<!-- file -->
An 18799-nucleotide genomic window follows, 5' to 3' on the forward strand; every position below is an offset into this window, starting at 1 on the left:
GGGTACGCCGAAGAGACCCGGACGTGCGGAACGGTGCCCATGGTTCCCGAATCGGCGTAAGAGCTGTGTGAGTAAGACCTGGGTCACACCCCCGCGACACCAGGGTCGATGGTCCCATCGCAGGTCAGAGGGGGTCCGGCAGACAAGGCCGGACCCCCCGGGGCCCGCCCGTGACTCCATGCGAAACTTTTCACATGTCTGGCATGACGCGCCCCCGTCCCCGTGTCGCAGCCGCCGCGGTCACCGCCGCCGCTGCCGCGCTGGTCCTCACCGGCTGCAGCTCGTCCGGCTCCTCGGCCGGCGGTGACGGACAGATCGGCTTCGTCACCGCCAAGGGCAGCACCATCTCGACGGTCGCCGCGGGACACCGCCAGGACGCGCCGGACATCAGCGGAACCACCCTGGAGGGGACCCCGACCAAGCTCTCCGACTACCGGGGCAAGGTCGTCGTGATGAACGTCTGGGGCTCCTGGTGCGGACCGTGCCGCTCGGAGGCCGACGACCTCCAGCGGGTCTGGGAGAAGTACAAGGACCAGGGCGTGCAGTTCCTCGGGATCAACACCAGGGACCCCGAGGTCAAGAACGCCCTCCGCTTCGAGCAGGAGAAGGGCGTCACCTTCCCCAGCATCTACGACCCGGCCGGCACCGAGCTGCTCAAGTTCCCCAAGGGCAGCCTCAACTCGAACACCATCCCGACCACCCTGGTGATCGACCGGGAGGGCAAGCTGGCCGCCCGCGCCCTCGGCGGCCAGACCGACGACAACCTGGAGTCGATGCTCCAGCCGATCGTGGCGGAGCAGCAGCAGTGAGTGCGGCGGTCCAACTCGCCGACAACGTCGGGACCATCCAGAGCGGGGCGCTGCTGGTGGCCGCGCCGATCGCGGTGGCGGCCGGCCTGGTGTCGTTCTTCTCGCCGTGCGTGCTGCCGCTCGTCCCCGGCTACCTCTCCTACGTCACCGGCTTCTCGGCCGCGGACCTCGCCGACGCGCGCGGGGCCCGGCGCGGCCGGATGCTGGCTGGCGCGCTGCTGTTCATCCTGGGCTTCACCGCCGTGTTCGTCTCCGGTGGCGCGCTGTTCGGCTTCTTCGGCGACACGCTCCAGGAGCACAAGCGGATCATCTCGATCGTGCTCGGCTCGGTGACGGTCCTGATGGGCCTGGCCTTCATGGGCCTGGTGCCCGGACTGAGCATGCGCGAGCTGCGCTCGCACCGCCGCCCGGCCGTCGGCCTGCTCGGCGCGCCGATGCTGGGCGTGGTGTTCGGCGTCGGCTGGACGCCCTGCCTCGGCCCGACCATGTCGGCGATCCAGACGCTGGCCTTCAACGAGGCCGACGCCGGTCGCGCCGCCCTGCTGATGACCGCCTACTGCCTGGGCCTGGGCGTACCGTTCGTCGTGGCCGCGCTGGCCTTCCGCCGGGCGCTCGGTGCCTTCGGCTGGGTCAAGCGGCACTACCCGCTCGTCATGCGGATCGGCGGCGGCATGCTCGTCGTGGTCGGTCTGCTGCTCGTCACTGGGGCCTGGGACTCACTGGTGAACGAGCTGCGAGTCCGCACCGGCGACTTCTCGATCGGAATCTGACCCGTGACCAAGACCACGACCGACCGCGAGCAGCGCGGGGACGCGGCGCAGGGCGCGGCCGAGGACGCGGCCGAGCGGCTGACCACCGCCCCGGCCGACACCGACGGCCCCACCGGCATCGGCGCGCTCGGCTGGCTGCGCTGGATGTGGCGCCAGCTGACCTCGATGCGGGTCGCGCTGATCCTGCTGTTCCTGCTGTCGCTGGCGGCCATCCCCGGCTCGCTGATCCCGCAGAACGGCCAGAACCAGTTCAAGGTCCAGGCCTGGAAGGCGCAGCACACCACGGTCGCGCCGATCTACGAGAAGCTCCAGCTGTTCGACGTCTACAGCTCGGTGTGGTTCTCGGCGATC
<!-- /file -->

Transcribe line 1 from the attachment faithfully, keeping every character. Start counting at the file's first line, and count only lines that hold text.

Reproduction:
An 18799-nucleotide genomic window follows, 5' to 3' on the forward strand; every position below is an offset into this window, starting at 1 on the left: